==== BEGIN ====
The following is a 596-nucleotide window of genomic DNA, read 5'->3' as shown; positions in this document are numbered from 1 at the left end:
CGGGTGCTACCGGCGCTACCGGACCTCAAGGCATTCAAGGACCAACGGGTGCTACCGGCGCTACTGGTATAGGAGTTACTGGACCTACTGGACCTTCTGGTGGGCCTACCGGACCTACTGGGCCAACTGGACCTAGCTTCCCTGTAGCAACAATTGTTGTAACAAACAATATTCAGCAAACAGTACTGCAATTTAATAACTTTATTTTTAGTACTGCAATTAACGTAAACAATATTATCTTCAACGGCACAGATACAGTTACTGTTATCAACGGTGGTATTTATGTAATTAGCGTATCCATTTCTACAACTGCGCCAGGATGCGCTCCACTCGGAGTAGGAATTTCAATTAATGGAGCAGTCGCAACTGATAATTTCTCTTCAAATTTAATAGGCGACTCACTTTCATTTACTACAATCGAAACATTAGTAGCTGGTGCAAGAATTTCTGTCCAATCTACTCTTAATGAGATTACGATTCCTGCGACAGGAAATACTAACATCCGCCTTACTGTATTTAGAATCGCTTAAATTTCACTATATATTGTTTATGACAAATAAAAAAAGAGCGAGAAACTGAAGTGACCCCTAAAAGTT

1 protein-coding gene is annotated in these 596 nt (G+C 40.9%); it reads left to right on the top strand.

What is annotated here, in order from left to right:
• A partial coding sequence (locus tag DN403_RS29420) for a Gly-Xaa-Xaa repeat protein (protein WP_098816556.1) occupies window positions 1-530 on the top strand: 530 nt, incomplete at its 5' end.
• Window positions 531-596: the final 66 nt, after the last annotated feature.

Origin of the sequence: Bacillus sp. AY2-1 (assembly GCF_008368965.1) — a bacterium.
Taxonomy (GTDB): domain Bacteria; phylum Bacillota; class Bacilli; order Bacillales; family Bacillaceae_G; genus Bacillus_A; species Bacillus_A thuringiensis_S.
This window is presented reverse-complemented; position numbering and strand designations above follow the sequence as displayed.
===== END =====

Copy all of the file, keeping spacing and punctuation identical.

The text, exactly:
The following is a 596-nucleotide window of genomic DNA, read 5'->3' as shown; positions in this document are numbered from 1 at the left end:
CGGGTGCTACCGGCGCTACCGGACCTCAAGGCATTCAAGGACCAACGGGTGCTACCGGCGCTACTGGTATAGGAGTTACTGGACCTACTGGACCTTCTGGTGGGCCTACCGGACCTACTGGGCCAACTGGACCTAGCTTCCCTGTAGCAACAATTGTTGTAACAAACAATATTCAGCAAACAGTACTGCAATTTAATAACTTTATTTTTAGTACTGCAATTAACGTAAACAATATTATCTTCAACGGCACAGATACAGTTACTGTTATCAACGGTGGTATTTATGTAATTAGCGTATCCATTTCTACAACTGCGCCAGGATGCGCTCCACTCGGAGTAGGAATTTCAATTAATGGAGCAGTCGCAACTGATAATTTCTCTTCAAATTTAATAGGCGACTCACTTTCATTTACTACAATCGAAACATTAGTAGCTGGTGCAAGAATTTCTGTCCAATCTACTCTTAATGAGATTACGATTCCTGCGACAGGAAATACTAACATCCGCCTTACTGTATTTAGAATCGCTTAAATTTCACTATATATTGTTTATGACAAATAAAAAAAGAGCGAGAAACTGAAGTGACCCCTAAAAGTT

1 protein-coding gene is annotated in these 596 nt (G+C 40.9%); it reads left to right on the top strand.

What is annotated here, in order from left to right:
• A partial coding sequence (locus tag DN403_RS29420) for a Gly-Xaa-Xaa repeat protein (protein WP_098816556.1) occupies window positions 1-530 on the top strand: 530 nt, incomplete at its 5' end.
• Window positions 531-596: the final 66 nt, after the last annotated feature.

Origin of the sequence: Bacillus sp. AY2-1 (assembly GCF_008368965.1) — a bacterium.
Taxonomy (GTDB): domain Bacteria; phylum Bacillota; class Bacilli; order Bacillales; family Bacillaceae_G; genus Bacillus_A; species Bacillus_A thuringiensis_S.
This window is presented reverse-complemented; position numbering and strand designations above follow the sequence as displayed.